In any event, if some administrative inefficiency results from our construction of the original meaning of the Constitution, that does not empower us to change what the Constitution commands. As the Supreme Court observed in INS v. Chadha, “the fact that a given law or procedure is efficient, convenient, and useful in facilitating functions of government, standing alone, will not save it if it is contrary to the Constitution.” 462 U.S. at 944. It bears emphasis that “[c]onvenience and efficiency are not the primary objectives—or the hallmarks—of democratic government.”

  4. Thank you Mr. Turley. At some point, left or right, someone needs to hold all politicians accountable. I’ve often wondered how much sense it made to have the head of the justice department appointed by the President. Fox in the hen house as it were.

  5. Looky here:

    State prosecutors who investigated the late Aaron Swartz had planned to let him off with a stern warning, but federal prosecutor Carmen Ortiz took over and chose to make an example of the Internet activist, according to a report in Massachusetts Lawyers Weekly.
    Middlesex County’s district attorney had planned no jail time, “with Swartz duly admonished and then returned to civil society to continue his pioneering electronic work in a less legally questionable manner,” the report (alternate link) said. “Tragedy intervened when Ortiz’s office took over the case to send ‘a message.'”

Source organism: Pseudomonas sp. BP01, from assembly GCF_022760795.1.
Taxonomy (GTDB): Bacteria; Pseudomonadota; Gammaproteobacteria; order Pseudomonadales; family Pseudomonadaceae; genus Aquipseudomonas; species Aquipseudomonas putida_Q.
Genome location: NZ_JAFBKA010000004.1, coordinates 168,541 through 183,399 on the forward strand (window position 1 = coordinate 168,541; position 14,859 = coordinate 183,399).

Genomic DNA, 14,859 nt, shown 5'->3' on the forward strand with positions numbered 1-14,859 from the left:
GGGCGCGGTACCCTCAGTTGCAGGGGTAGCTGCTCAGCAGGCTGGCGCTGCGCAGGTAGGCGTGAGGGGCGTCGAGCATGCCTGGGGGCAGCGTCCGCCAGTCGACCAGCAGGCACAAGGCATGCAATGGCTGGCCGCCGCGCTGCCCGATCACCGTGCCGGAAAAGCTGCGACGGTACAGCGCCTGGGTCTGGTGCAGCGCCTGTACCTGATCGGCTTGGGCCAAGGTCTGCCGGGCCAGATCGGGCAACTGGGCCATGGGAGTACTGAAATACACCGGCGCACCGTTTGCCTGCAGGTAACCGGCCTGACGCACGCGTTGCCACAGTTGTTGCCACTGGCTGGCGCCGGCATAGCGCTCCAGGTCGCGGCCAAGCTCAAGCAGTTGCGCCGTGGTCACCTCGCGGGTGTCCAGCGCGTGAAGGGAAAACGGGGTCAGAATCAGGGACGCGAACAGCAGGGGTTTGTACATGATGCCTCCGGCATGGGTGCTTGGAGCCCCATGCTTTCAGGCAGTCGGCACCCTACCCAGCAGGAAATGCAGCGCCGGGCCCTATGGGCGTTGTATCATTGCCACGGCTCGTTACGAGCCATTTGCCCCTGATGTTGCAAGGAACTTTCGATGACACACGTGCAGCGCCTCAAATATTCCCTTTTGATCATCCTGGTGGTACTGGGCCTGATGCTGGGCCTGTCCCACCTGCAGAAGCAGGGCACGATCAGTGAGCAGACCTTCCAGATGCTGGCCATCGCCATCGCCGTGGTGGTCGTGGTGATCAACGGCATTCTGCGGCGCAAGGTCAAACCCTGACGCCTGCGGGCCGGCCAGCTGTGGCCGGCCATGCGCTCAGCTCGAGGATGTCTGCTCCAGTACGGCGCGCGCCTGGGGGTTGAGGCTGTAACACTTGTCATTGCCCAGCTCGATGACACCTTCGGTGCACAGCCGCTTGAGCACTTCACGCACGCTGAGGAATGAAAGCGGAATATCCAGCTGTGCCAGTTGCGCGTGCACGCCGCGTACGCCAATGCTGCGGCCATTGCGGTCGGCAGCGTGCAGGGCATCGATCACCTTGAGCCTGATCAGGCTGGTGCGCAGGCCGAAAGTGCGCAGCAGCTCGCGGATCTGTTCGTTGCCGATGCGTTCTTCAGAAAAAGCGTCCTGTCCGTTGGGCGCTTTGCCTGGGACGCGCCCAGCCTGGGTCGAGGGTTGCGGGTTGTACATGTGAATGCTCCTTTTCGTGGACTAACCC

The report is likely to fuel an online campaign against Ortiz, who has been criticized for threatening the 26-year-old with decades in prison for allegedly downloading a large quantity of academic papers. An online petition asking President Obama to remove from office Ortiz — a politically ambitious prosecutor who was talked about as Massachusetts’ next governor as recently as last month.
    Ortiz, 57, also came under fire this week for her attempt to seize a family-owned motel in Tewksbury, Mass., for allegedly facilitating drug crimes, despite ample evidence that the owners worked closely with local police. In a stinging rebuke, U.S. Magistrate Judge Judith Dein tossed out the case yesterday, siding with the motel owners — represented by the public-interest law firm Institute for Justice — and noting (PDF) that prosecutors had alleged a mere “15 specific drug-related incidents” over a 14-year period during which “the Motel Caswell rented out approximately 196,000 rooms.”
    “I don’t think she should have the power she has to pull this stuff on people,” Russ Caswell, owner of the Motel Caswell, told the Boston Herald last night. One reason prosecutors file forfeiture cases is that proceeds from the sale of seized property can be used to fund the budgets of law enforcement agencies. (Other nearby businesses that also experienced infrequent drug-related activity were not, however, targeted by Ortiz.)